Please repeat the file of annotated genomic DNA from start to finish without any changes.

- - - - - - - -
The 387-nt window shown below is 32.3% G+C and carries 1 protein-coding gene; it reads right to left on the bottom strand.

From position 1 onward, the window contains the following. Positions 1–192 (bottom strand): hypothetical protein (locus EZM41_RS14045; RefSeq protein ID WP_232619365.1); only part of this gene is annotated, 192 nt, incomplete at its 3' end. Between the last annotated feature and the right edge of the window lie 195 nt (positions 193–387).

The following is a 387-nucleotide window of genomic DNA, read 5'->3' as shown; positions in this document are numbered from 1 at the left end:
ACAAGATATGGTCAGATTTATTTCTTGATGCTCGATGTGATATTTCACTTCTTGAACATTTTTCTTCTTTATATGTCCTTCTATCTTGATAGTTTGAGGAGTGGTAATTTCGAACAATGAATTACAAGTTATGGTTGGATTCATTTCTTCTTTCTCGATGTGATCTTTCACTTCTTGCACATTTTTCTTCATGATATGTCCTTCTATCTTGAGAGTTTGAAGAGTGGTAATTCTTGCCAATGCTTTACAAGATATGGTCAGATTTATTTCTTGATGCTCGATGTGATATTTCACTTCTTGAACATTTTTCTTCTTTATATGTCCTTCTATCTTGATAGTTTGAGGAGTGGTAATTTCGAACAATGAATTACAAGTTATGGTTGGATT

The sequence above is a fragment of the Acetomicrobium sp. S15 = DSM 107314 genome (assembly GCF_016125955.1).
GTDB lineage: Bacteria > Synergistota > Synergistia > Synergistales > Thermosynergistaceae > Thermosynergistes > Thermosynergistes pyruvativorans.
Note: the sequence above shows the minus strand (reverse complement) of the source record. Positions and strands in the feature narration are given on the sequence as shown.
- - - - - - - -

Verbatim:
The 387-nt window shown below is 32.3% G+C and carries 1 protein-coding gene; it reads right to left on the bottom strand.

From position 1 onward, the window contains the following. Positions 1–192 (bottom strand): hypothetical protein (locus EZM41_RS14045; RefSeq protein ID WP_232619365.1); only part of this gene is annotated, 192 nt, incomplete at its 3' end. Between the last annotated feature and the right edge of the window lie 195 nt (positions 193–387).

The following is a 387-nucleotide window of genomic DNA, read 5'->3' as shown; positions in this document are numbered from 1 at the left end:
ACAAGATATGGTCAGATTTATTTCTTGATGCTCGATGTGATATTTCACTTCTTGAACATTTTTCTTCTTTATATGTCCTTCTATCTTGATAGTTTGAGGAGTGGTAATTTCGAACAATGAATTACAAGTTATGGTTGGATTCATTTCTTCTTTCTCGATGTGATCTTTCACTTCTTGCACATTTTTCTTCATGATATGTCCTTCTATCTTGAGAGTTTGAAGAGTGGTAATTCTTGCCAATGCTTTACAAGATATGGTCAGATTTATTTCTTGATGCTCGATGTGATATTTCACTTCTTGAACATTTTTCTTCTTTATATGTCCTTCTATCTTGATAGTTTGAGGAGTGGTAATTTCGAACAATGAATTACAAGTTATGGTTGGATT

The sequence above is a fragment of the Acetomicrobium sp. S15 = DSM 107314 genome (assembly GCF_016125955.1).
GTDB lineage: Bacteria > Synergistota > Synergistia > Synergistales > Thermosynergistaceae > Thermosynergistes > Thermosynergistes pyruvativorans.
Note: the sequence above shows the minus strand (reverse complement) of the source record. Positions and strands in the feature narration are given on the sequence as shown.